Now, really, what's there to talk about foot pegs?
Modify foot pegs? com'on...
I am not interested in foot pegs that control rudders; it's the static foot pegs for skeg boats that I want to write about.
For proper efficient paddling one needs solid foot pegs.
While most novices will think that kayaking involves a lot of arm strength they eventually discover that I kayak is propelled by the torso rotation and legs.
Your feet must make decent contact with the pegs.
Too far away and a lot of your potential power is not directed to boat propulsion.
Pegs that are too flimsy and flexible also aren't much good.
Most high end kayaks have Werner (also called Yakima) foot pegs.
Those pegs are probably the best that are commercially available.
I can hear the purists say that a proper kayak should have a bulkhead as point of contact for your feet; that option is usually feasible for custom built boats.
For the rest of us that want to use adjustable foot pegs there are two solutions on improving the standard pegs.
If you are a rather tall person and your pegs will sit close to the bulkhead I think that a bar spanning across the width of the kayak to the other peg is a good option.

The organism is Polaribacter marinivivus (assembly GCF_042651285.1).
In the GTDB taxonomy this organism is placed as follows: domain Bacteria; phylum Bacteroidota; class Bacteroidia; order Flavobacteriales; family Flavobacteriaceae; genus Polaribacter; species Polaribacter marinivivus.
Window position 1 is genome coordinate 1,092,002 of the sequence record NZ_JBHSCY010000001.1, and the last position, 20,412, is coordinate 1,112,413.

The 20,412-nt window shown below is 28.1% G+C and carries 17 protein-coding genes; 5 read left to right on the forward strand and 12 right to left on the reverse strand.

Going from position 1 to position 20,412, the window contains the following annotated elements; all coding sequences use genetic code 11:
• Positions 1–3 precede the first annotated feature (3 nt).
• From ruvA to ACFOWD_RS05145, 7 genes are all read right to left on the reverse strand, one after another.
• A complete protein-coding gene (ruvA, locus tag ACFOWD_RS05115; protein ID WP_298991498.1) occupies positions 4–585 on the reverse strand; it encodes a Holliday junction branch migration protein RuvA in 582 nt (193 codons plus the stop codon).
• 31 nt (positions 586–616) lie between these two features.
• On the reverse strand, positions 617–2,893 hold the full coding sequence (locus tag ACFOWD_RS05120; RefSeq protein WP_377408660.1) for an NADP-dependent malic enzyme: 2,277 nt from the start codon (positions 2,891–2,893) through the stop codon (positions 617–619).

The above solution allows me to have more positions for my feet that are often jammed under the deck (size 12 US) wearing paddling shoes.
I can still adjust the reach of the bar by sliding the pegs.
An aluminum curved and profiled bar is cut to length and attached with stainless steel bolts onto the plastic pegs. Since most kayaks are tapered and the hull shape is converging, the hole on the aluminum bar will have to be slotted to allow reach adjustment.
If your pegs are however positioned somewhere half way on the rail you probably want to utilize the room left in front of your feet and the bulkhead.
Having a bar there will probably prevent positioning of items (dry bags, water etc) if space is at premium on a long trip.
A lot of expeditioners have to use all available space on a kayak to carry the necessary food, water and gear.
Therefore the Werner pegs have to be individually modified.
The surface area on a Werner peg is rather small with sharp edges.
A lot of people lament sore feet when paddling in booties with rather soft soles.
Greg Schwarz, a kayaker that can see improvement in all stock items, has modified his Avocet LV pegs.
Using foam core (expanded polystyrene) fiberglass and epoxy he has shaped a perfectly fitting modified Werner peg.
color matched (to deck) epoxy with slip resistant finish